The Continued Decline of BC Salmon Fisheries: An Issue Wrought with Uncertainty
by jgabriel on November 10, 2017 - 5:10pm
Salmon fisheries in BC have been under significant threat. This issues, as stated by Alex Pennock in the article “Fish tales: the Collapse of BC’s Wild Salmon”, is one that is due to insufficient funding by the government. The article states that a policy for salmon management was created in 2005 by the DFO called “Canada’s Wild Salmon Policy”. This policy was originally thought of as a hopeful change, but was later found out to be ineffective. Salmon spawns continued to decline, and the DFO was unable to figure out why. The article goes on to describe that the policy needed to be assessed by a third party researcher at Simon Fraser University, since the government was unable to assess it critically itself. The researchers concluded that the policies major issue was lack of migration pattern monitoring by the government, which lead to inadequate information on the biological status of approximately half of the total pacific salmon population. The article went on to state that the only solution would be increased funding in order to increase data collection on salmon populations. The DFO claimed in response that they were attempting to combat through the use of new, less costly technology. I would argue that the major issue with the policy is not funding, but an improper approach to resource management as a whole.
Lack of fishery monitoring has lead uncertainty. This is a large problem when it comes to resource management in general, because the government needs to implement policies regardless of certainty. The article states that uncertainty and lack of data is the main issue with the way the resource is being managed. Uncertainty is a major issue, but I would instead argue instead that the management techniques that the government is implementing is more of an issue. Regardless of how much information there can be, uncertainty will always be an issue with complex systems. As the result, the policy makers should adopt an adaptive management approach that accepts the uncertainty and seeks to analyse failures in order to learn from mistakes. Instead, there is a lack of assessment on the part of the government when it comes to the effect of the effect of their policies on salmon fisheries. Third party investigators have been needed to uncover the issues with policies. As a result, ineffective policies have continued to be implemented without assessment. This could be avoided through the use of an adaptive management approach. If I were the author, I would have mentioned this as a solution to the fisheries issues instead of lack of funding and uncertainty.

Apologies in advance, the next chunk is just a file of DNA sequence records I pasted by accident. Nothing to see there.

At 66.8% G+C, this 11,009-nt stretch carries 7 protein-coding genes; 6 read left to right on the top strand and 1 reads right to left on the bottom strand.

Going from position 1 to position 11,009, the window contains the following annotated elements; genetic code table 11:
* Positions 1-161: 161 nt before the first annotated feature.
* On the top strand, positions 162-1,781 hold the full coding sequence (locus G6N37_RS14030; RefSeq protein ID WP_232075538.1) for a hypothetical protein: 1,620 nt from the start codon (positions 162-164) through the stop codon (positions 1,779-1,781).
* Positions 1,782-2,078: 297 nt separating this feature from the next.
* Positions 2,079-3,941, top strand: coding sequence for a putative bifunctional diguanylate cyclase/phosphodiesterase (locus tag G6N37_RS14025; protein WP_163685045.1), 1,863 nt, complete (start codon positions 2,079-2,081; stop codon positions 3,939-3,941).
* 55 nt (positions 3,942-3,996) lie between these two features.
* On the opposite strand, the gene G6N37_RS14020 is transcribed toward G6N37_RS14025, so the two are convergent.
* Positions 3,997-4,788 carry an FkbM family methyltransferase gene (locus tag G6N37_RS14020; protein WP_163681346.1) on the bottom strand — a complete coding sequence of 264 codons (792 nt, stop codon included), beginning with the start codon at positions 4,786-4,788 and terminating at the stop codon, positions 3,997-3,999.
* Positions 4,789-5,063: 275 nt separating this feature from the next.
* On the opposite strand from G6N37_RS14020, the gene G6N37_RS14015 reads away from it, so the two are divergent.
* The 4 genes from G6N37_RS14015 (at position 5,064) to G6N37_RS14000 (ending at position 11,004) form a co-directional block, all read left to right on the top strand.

Another issue I had with the article was the lack of in depth analysis on the effect of fishery collapse on indigenous communities. The article briefly mentions that first nation’s communities have been having issues with the plummeting salmon numbers, but does not mention the extent to which they are affected. The article also fails to mention whether or not these communities have been involved in the policy implementation. This would be useful information when analysing the salmon fishery management policies. This is because it would tell me whether any traditional knowledge has been taken into account when implementing the management techniques. This traditional knowledge would be useful information for the government, and would aid in their decision making process. These forms of co-management can be extremely affective, and can lower the amount of uncertainty in the decision making process. Brushing over these communities is an issue with the article, and I want to know more about the first nation’s communities’ involvement.
Pennock, A. (2017, October 23rd). Fish Tales: the Collapse of BC’s Wild Salmon. The Peak.
Mitchell, B. (2015). Resource and Environmental Management in Canada: Addressing Conflict and Uncertainty. Oxford University Press.
Roth, R. (2017). Adaptive Management [PDF Document].
Roth, R. (2017). Public Participation and Co-Management [PDF Document].